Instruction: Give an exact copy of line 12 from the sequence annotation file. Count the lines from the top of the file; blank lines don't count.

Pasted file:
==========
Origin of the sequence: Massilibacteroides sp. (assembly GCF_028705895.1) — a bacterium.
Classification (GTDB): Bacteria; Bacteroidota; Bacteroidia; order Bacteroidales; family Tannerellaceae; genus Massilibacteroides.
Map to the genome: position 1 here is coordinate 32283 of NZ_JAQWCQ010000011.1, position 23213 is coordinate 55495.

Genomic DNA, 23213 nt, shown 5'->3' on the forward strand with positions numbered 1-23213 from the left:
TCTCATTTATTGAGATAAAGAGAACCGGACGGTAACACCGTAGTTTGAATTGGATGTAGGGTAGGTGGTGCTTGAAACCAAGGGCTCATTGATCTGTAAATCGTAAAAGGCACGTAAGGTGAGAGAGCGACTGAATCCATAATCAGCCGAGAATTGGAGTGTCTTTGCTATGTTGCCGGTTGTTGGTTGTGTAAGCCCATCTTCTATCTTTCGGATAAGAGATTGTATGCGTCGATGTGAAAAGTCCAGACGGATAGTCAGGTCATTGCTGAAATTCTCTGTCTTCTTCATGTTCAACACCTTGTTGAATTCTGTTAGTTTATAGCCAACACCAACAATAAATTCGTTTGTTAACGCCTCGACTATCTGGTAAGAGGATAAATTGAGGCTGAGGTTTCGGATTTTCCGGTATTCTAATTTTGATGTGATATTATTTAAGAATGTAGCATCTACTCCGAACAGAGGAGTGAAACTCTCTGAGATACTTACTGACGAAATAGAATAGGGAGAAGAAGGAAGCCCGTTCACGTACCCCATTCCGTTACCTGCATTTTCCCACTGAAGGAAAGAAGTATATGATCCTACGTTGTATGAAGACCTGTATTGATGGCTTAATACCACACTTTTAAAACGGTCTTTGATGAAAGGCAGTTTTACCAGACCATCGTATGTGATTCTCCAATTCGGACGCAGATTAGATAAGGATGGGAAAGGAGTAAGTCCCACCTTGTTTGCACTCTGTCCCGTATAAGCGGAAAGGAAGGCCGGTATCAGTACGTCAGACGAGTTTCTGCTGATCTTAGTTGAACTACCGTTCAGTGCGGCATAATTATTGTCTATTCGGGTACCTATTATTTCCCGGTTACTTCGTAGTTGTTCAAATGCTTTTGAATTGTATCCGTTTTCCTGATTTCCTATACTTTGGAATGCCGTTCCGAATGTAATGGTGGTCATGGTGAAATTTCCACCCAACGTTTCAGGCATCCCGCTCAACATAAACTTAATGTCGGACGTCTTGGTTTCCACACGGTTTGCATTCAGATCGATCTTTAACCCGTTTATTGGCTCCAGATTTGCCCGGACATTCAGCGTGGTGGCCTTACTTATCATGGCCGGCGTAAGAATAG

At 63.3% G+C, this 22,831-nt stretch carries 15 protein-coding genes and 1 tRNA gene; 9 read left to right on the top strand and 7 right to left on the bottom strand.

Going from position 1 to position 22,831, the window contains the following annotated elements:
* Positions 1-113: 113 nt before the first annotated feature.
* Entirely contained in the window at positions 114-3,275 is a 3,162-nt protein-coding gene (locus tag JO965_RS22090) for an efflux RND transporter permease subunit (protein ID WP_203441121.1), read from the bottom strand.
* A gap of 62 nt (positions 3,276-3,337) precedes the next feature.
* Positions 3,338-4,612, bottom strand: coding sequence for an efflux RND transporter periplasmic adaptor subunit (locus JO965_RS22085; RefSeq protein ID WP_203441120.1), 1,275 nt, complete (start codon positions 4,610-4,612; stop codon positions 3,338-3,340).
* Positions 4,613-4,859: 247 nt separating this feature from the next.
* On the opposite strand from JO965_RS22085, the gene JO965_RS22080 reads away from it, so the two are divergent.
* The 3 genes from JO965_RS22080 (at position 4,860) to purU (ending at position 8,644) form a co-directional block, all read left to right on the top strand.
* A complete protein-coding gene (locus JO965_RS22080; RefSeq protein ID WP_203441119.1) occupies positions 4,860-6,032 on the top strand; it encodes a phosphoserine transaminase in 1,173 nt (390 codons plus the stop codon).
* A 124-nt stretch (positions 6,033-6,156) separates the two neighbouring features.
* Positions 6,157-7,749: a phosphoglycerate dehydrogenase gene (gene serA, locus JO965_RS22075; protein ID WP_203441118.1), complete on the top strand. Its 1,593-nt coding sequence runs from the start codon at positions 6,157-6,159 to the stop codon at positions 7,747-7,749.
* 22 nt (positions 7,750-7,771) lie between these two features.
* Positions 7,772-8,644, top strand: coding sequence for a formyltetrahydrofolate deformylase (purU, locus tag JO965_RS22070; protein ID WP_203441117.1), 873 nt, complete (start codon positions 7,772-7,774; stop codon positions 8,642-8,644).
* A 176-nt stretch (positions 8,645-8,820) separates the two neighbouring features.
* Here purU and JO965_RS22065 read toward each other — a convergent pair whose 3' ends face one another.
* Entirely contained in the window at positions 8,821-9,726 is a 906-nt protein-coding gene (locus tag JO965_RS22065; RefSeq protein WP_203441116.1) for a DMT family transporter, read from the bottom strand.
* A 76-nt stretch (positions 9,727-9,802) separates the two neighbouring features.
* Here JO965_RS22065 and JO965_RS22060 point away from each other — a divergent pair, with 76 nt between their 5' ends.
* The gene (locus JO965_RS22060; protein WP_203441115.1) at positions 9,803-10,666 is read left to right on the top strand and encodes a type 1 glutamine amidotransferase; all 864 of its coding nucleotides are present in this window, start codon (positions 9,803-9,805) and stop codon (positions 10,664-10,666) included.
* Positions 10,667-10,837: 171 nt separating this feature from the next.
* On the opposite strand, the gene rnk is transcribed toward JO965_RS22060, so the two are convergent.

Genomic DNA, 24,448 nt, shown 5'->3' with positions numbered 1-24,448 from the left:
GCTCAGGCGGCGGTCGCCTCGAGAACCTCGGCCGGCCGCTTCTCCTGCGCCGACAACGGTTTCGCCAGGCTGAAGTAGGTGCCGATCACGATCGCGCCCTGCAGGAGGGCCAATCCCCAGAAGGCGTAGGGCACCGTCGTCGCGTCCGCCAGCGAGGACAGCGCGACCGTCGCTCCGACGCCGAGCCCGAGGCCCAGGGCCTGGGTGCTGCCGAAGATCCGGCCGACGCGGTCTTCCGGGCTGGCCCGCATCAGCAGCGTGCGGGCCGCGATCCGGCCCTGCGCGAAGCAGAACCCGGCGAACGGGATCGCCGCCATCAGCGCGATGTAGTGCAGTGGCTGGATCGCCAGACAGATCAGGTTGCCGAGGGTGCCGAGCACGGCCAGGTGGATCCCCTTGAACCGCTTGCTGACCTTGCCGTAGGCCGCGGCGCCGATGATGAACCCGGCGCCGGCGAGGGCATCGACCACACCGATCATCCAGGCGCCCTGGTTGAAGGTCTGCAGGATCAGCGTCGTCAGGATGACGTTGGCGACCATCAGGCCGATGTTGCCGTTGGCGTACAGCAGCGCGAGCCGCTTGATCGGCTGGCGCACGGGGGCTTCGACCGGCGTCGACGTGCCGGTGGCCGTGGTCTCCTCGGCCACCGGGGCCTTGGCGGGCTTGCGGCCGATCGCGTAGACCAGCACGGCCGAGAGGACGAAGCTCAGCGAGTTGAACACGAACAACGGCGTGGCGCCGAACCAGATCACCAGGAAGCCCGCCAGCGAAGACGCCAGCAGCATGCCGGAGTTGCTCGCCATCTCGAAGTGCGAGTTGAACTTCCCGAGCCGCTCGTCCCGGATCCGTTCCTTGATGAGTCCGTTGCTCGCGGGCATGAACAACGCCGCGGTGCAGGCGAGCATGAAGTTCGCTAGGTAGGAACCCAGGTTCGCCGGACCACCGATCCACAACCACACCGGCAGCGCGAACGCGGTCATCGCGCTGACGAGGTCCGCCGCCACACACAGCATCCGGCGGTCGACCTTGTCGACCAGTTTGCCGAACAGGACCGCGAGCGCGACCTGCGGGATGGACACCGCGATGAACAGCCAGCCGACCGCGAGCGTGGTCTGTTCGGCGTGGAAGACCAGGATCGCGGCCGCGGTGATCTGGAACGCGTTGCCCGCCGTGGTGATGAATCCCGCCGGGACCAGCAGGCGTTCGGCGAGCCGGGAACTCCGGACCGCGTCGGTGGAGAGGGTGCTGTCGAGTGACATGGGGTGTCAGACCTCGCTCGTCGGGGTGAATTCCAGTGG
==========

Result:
* Positions 4,613-4,859: 247 nt separating this feature from the next.